There are also other aspects to acupuncture treatment that enhance an expectation that it will be helpful. A first acupuncture session is usually quite long and involves detailed questioning of every aspect of your health, as well as some unusual diagnostic methods such as pulse and tongue diagnosis. This shows that the acupuncturist is very interested in your health and wellbeing and demonstrates their expertise.
Acupuncture is also usually quite relaxing. The treatment room is usually much more comfortable than a doctor’s office or hospital, there may be soothing music, softer lighting. You may get a massage or at the least physical contact in the form of pulse diagnosis and during the needling procedure. You then usually get to lie down and relax for around 20 minutes. This all combines to create a much more relaxed state. Returning to the evolutionary theories of placebo, being in a safe and relaxed state should allow you to better free up your healing resources. Thinking of how placebo may be linked with hypnosis and suggestion, relaxation is an important part of most hypnotic induction techniques, which increases people’s response to suggestions. A 20 minute rest (or snooze!) during the day has all sorts of benefits as well. Short naps have been shown to improve memory, performance and wakefulness, and lying down allows the spine to lengthen as the intervertebral discs are not being compressed.
Acupuncture is also quite an exotic ritual, which can enhance the placebo effect for some people and make it much weaker for others, depending whether they find the treatment credible or not.
I think the effectiveness of a placebo can be defined by the following formula:
Placebo response = nature of suggestion presented x degree of belief in suggestion x ability of the body to respond
Suggestion presented: The effect on the body is determined by the nature of the suggestion – if a positive change in symptoms is suggested, the result will be a placebo, if it is a negative suggestion, the result will be a nocebo (placebo’s evil twin). If you expect mild improvement, that is what you will usually see, whereas if you expect full resolution of a problem, that is much more likely.
Belief in suggestion: This part of the formula accounts for much of the individual variability of the placebo response. The more you believe what is being suggested to you, the stronger the effect will be. If you are generally quite a skeptical person, you will be less prone to benefitting from the placebo effect. However, those interventions that you do find credible (probably most conventional medical treatments) will generate a stronger placebo response.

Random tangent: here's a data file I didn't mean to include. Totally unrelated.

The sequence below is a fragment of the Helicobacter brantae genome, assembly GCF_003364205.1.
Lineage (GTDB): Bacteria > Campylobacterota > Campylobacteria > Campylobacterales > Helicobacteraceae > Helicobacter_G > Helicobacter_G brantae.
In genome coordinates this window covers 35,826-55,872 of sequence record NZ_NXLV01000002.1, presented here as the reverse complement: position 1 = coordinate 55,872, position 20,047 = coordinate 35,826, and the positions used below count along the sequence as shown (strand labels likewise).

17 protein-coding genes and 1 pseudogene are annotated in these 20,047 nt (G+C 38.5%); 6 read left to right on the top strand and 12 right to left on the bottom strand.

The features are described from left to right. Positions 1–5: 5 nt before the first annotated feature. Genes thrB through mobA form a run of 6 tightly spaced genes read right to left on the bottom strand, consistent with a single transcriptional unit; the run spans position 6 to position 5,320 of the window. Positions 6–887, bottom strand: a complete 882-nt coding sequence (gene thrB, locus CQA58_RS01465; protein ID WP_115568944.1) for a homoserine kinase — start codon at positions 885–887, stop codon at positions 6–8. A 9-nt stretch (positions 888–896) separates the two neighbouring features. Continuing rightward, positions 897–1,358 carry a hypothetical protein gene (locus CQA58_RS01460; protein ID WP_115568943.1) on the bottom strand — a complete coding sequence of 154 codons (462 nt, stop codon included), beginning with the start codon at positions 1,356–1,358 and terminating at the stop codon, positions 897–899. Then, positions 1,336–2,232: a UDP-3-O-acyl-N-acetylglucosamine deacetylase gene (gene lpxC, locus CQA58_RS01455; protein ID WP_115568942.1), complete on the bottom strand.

The nature of the suggestion together with the degree of belief in the suggestion could be referred to as expectation.
Ability of the body to respond: This seems to depend on a few factors. Firstly, the change has to be something that a human body is capable of doing. There are certain things a body isn’t capable of fixing – severed spinal cords, (most) removed organs etc. Then the body must have sufficient resources to make the necessary changes. Being well nourished, relaxed and well rested will help, where dehydration, malnutrition and tiredness will make it more difficult for the body to repair itself.
So, is acupuncture a placebo or isn’t it?
The research suggests that acupuncture has a powerful placebo element (for the reasons listed above), but also has a range of ‘specific effects’, including point-specific effects on the brain and vascular system. While biomedicine has yet to clarify the mechanisms by which acupuncture works, it does work better than pure placebo. Those who are skeptical and don’t expect any improvement won’t necessarily benefit from the ‘placebo’ part of the treatment, but I’ve seen plenty of skeptics get great results from treatment nonetheless.